Friday, September 10, 2010

Paved prairie means flooding

Randy Lee Loftis in the Dallas Morning News: The tropical downpour in North Texas this week showed one effect of decades of urbanization: flash floods worsened by the wholesale paving of the prairie. The remains of Tropical Storm Hermine left many neighborhoods awash Wednesday. And though few areas might escape flooding when 5 to 10 inches of rain falls in a day, planners say widespread development – the replacing of native grasslands and woods with roofs, roads and parking lots – has worsened the risk.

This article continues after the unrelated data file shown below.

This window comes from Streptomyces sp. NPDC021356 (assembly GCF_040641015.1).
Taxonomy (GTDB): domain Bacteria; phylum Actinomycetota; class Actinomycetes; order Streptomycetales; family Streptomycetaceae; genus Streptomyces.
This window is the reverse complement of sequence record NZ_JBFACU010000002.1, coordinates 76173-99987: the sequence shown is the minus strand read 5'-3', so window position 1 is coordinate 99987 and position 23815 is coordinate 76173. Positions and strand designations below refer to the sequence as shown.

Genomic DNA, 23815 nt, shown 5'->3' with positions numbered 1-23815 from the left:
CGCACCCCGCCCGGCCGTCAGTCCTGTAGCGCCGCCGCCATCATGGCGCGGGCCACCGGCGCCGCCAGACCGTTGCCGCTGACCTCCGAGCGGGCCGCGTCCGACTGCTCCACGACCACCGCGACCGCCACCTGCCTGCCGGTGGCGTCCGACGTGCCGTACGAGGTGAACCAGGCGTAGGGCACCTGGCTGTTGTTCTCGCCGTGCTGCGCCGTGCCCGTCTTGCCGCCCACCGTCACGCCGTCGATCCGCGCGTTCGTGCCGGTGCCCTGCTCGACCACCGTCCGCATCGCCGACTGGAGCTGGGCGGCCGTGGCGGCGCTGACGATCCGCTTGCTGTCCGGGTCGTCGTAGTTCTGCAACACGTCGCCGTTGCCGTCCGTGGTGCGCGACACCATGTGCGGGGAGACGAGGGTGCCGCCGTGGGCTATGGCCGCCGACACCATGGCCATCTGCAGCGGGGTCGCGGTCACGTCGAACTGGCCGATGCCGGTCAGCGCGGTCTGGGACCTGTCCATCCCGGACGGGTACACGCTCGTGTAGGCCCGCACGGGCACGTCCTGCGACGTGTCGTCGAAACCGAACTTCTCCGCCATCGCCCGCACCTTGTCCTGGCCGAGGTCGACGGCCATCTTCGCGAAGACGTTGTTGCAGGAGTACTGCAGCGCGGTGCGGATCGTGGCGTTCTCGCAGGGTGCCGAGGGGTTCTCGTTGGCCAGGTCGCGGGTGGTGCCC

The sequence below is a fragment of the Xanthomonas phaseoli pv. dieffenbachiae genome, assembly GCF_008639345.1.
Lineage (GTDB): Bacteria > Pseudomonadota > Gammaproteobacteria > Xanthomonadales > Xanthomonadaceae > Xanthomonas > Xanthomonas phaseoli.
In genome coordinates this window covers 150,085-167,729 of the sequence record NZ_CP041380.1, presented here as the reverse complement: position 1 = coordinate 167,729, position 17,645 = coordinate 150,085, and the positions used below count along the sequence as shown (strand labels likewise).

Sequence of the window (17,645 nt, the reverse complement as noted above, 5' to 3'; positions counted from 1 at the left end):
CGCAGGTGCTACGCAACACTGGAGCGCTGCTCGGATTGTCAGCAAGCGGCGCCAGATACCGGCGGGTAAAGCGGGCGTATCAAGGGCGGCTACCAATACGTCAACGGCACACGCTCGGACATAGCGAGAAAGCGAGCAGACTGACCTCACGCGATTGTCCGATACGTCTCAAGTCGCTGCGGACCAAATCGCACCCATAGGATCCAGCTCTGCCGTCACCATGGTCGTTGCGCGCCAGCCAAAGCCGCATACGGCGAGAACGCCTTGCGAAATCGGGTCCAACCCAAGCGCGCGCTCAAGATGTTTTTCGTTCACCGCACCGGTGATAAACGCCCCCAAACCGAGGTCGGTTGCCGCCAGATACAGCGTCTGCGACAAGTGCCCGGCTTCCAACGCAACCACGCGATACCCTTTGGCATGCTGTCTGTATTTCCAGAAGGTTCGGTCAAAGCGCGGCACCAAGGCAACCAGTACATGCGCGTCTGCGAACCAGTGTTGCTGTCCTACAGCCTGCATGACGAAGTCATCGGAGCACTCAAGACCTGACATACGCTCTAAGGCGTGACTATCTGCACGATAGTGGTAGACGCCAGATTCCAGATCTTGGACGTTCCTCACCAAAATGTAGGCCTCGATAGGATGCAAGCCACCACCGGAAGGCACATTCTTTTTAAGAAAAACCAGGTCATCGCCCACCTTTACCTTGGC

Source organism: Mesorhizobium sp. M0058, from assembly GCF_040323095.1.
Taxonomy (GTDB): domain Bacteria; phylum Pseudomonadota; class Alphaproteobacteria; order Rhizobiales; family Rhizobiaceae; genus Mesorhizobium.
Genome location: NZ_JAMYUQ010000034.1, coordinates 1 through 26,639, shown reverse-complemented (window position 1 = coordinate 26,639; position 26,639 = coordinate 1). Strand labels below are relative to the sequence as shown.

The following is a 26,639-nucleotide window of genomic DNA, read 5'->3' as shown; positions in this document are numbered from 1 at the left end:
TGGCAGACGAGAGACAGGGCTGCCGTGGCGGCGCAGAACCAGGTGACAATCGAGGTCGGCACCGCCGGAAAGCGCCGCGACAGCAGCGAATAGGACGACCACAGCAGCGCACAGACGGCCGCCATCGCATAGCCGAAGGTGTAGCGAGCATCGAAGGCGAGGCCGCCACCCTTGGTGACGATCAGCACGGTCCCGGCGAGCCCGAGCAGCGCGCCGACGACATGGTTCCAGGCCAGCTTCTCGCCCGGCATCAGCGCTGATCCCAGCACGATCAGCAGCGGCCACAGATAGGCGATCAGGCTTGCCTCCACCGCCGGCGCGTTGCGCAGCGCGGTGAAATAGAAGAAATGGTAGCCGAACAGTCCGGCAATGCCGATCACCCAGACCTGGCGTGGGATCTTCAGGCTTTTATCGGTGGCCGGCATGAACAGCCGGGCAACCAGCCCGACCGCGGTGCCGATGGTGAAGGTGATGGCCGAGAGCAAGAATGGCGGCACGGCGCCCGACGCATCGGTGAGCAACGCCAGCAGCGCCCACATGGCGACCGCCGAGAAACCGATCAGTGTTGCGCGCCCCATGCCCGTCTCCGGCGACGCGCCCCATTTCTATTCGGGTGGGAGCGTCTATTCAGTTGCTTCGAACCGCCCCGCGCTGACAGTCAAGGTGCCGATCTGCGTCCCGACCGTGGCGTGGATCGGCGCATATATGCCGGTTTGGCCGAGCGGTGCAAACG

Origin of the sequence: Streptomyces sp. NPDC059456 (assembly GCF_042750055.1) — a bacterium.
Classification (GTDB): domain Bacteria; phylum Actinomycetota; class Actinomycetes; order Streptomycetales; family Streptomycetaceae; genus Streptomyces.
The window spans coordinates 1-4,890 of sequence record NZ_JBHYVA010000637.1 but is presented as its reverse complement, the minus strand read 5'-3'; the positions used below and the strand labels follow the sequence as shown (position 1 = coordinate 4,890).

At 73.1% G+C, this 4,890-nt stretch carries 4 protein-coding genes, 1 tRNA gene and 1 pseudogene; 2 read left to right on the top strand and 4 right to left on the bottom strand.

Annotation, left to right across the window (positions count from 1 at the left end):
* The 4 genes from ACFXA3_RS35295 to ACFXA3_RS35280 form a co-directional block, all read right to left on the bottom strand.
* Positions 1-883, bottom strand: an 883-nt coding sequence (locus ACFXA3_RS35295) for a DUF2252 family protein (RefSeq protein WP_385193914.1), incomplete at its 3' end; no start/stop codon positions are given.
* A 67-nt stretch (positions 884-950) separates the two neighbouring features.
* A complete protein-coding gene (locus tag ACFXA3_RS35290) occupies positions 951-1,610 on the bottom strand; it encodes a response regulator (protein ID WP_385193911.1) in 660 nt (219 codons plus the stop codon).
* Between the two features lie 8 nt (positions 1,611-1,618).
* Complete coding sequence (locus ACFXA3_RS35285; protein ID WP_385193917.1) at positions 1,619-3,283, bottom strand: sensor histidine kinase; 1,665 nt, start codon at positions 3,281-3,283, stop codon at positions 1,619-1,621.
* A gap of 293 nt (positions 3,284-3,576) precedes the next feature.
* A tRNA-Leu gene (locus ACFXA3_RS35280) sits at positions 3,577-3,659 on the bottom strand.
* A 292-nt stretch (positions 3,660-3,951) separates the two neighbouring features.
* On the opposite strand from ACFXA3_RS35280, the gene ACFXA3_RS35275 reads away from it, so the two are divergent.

Water that once might have taken its time rambling along wide waterways and soaking into the soil now hurries toward the nearest overloaded drain or down a concrete-lined ditch. "You take out the natural ability for the water to percolate into the soil," said Jack Tidwell, an environment and development manager at the North Central Texas Council of Governments, the regional planning agency. "It's got to go someplace," he said.

Despite regional progress in steering development away from the critical flood plain of the Trinity River, North Texas' biggest outlet for floodwater, the trend of replacing open space with buildings and pavement is expected to continue….

On July 24, Hurricane Alex flooded communities in the city of Roma, the only way first responders were able get in and patrol the neighborhood was by boat. FEMA/Daniel Llargues

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